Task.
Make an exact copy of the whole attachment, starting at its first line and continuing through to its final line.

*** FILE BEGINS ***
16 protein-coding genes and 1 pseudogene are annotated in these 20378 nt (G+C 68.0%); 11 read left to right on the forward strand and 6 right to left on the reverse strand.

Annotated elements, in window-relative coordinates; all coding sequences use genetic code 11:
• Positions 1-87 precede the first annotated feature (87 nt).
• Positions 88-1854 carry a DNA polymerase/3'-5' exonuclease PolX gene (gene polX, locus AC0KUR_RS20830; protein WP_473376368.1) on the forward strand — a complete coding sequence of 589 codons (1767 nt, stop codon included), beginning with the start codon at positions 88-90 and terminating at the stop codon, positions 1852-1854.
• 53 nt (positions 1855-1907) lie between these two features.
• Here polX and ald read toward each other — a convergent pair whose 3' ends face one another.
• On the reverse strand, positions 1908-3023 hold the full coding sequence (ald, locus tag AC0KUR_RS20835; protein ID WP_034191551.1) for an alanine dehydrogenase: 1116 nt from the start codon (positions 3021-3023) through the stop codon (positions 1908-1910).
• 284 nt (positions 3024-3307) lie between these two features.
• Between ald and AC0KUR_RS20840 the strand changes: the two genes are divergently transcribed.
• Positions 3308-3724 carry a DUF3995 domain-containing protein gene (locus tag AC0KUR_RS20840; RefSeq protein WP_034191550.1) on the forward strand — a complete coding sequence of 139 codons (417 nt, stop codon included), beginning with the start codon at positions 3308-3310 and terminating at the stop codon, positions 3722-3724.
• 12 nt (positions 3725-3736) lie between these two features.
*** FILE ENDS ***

16 protein-coding genes and 1 pseudogene are annotated in these 20378 nt (G+C 68.0%); 11 read left to right on the forward strand and 6 right to left on the reverse strand.

Annotated elements, in window-relative coordinates; all coding sequences use genetic code 11:
• Positions 1-87 precede the first annotated feature (87 nt).
• Positions 88-1854 carry a DNA polymerase/3'-5' exonuclease PolX gene (gene polX, locus AC0KUR_RS20830; protein WP_473376368.1) on the forward strand — a complete coding sequence of 589 codons (1767 nt, stop codon included), beginning with the start codon at positions 88-90 and terminating at the stop codon, positions 1852-1854.
• 53 nt (positions 1855-1907) lie between these two features.
• Here polX and ald read toward each other — a convergent pair whose 3' ends face one another.
• On the reverse strand, positions 1908-3023 hold the full coding sequence (ald, locus tag AC0KUR_RS20835; protein ID WP_034191551.1) for an alanine dehydrogenase: 1116 nt from the start codon (positions 3021-3023) through the stop codon (positions 1908-1910).
• 284 nt (positions 3024-3307) lie between these two features.
• Between ald and AC0KUR_RS20840 the strand changes: the two genes are divergently transcribed.
• Positions 3308-3724 carry a DUF3995 domain-containing protein gene (locus tag AC0KUR_RS20840; RefSeq protein WP_034191550.1) on the forward strand — a complete coding sequence of 139 codons (417 nt, stop codon included), beginning with the start codon at positions 3308-3310 and terminating at the stop codon, positions 3722-3724.
• 12 nt (positions 3725-3736) lie between these two features.